GENEVA (AP) — Differences on whether Iran has the right to enrich uranium that could be used to make nuclear weapons appeared to be a key sticking point Friday between two top negotiators trying to agree on terms that would start curbing Tehran's atomic activities in exchange for sanctions relief.
Iranian Foreign Minister Mohammad Javad Zarif and Catherine Ashton, the European Union's top diplomat, have met repeatedly since Wednesday to hammer out language on a nuclear deal acceptable to both Tehran and six world powers trying to limit Iran's nuclear program.
The negotiations were supposed to be held between the six and Tehran, but those talks have been put on hold except for a brief meeting Wednesday. Instead, Zarif and Ashton have met repeatedly seeking to agree on a text that she would take to the six for approval.
The two met again briefly Friday for talks that Iran's official IRNA news agency described as "complicated and tough." It quoted Iranian Deputy Foreign Minister Abbas Araghchi in Geneva that Iran's right to uranium enrichment must be part of any deal.
Iran says it is enriching only to make reactor fuel, medical uses and research. But the technology can also produce nuclear warhead material.
Zarif last weekend indicated that Iran is ready to sign a deal that does not expressly state that his country has the right to enrich, raising hopes that a deal could be sealed at the current Geneva round.
On Monday, however, Iran's supreme leader Ayatollah Ali Khamenei said his country would never compromise on "red lines." Since then Tehran has hewn back to its original line — that the six powers must recognize this activity as Iran's right under the nuclear Nonproliferation Treaty despite strong opposition by Israel and within the U.S. Congress.
"Obviously enrichment is one of the topics we are discussing," Majid Takht-Ravanchi, another Iranian deputy foreign minister. Zarif told Iranian media that progress "has been considerable," but suggested differences on the enrichment issue remained.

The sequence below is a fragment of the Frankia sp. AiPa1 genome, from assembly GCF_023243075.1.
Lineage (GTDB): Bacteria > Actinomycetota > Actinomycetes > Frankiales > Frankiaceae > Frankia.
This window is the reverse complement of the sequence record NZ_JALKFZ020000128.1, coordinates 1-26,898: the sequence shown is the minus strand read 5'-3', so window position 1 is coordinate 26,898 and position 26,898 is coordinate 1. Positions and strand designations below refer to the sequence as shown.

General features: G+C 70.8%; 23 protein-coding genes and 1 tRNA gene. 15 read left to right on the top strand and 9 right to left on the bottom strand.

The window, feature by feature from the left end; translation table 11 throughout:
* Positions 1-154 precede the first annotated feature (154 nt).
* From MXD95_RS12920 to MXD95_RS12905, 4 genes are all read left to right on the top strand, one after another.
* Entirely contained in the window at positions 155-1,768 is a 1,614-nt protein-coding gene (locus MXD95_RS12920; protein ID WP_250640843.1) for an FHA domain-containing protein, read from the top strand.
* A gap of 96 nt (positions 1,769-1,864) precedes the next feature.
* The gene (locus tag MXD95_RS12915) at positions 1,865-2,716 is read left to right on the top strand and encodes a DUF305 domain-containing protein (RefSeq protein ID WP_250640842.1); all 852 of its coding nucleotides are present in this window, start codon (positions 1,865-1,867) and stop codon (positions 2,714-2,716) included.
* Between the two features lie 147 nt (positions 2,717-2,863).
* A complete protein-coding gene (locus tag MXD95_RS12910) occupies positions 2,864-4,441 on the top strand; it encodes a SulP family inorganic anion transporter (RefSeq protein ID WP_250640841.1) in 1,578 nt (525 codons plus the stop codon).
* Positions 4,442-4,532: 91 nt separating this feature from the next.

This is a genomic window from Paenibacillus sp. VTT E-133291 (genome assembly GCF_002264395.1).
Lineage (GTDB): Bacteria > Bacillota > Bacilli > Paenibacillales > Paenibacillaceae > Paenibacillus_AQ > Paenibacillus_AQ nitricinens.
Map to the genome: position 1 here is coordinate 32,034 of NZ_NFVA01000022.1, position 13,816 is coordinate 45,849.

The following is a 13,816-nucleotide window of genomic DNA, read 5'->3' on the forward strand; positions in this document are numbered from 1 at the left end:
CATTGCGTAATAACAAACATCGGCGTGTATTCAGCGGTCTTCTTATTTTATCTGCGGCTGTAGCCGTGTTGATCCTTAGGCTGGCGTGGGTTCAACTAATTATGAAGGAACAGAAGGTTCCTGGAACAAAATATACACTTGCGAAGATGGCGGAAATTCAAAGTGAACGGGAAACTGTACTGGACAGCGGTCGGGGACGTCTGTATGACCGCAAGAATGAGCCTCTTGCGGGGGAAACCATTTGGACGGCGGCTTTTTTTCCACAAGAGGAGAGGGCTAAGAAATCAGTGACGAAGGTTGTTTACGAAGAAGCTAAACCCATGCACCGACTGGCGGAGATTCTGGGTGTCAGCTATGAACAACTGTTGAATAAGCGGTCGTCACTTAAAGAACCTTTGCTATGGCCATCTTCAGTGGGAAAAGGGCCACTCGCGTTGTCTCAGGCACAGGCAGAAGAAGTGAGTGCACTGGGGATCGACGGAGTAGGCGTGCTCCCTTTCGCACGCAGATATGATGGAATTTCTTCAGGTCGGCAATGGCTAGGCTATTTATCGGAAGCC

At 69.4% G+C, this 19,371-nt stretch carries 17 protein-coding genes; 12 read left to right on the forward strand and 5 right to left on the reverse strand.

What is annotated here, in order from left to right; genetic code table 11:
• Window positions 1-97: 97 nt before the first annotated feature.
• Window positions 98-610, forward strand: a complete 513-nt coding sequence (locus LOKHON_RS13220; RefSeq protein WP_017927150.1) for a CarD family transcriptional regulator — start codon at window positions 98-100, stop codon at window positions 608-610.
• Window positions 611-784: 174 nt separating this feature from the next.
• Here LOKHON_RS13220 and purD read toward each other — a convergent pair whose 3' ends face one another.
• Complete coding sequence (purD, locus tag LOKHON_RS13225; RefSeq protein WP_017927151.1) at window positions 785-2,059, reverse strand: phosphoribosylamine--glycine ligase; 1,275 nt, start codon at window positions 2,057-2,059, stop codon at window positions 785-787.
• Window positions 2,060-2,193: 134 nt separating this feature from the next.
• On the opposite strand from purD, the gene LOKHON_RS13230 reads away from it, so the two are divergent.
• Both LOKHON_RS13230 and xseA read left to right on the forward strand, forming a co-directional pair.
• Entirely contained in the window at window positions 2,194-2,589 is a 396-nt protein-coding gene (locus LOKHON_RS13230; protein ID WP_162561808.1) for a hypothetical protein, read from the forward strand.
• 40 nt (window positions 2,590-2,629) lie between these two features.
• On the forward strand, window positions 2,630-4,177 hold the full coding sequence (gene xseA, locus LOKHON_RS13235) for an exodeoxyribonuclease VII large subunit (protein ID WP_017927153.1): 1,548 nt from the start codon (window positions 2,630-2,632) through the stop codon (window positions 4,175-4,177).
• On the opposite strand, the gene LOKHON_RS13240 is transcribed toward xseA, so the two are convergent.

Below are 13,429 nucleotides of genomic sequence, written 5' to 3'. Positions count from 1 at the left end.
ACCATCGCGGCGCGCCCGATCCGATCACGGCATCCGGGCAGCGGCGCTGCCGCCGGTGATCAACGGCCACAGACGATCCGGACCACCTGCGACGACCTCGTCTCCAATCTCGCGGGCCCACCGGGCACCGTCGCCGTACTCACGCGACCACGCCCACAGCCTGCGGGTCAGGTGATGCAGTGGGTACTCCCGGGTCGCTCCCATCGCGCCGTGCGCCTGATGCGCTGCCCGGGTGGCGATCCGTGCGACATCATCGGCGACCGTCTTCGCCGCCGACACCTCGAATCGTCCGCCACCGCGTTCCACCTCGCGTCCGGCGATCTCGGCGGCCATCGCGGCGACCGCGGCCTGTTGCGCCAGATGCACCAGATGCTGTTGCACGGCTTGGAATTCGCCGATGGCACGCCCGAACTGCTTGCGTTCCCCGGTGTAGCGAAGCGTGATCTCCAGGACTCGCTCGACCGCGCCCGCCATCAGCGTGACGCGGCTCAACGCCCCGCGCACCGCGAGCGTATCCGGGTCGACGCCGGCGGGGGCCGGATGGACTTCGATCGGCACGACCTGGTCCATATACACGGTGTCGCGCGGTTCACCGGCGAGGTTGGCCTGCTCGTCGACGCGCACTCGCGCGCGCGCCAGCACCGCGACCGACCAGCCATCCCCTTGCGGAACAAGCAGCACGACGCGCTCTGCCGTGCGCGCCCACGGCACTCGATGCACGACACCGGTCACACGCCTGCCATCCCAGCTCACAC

Sanctions relief was also an issue.
The United States and its allies have signaled they are ready to ease some sanctions in return for a first-step deal that starts to put limits on Iran's nuclear program. But they insist that the most severe penalties — on Tehran's oil exports and banking sector — will remain until the two sides reach a comprehensive agreement to minimize Iran's nuclear arms-making capacity.
Iran says it does not want such weapons and has indicated it's ready to start rolling back its program but wants greater and faster sanctions relief than that being offered.
Several Democrat and Republican senators have voiced displeasure with the parameters of the potential agreement, arguing that the U.S. and its partners are offering too much for something short of a full freeze on uranium enrichment.
Senate Majority Leader Harry Reid said Thursday that he would support legislation to expand sanctions against Iran, though he said he also backs the negotiating effort.
Sen. Bob Corker, the Republicans' top member on the Senate Foreign Relations Committee, proposed a bill mapping out what a final agreement should look like and seeking to restrict President Barack Obama's capacity to offer sanctions relief.
His proposal also says any final agreement must compel Iran to end all uranium enrichment activity.
Associated Press writer George Jahn contributed to this report.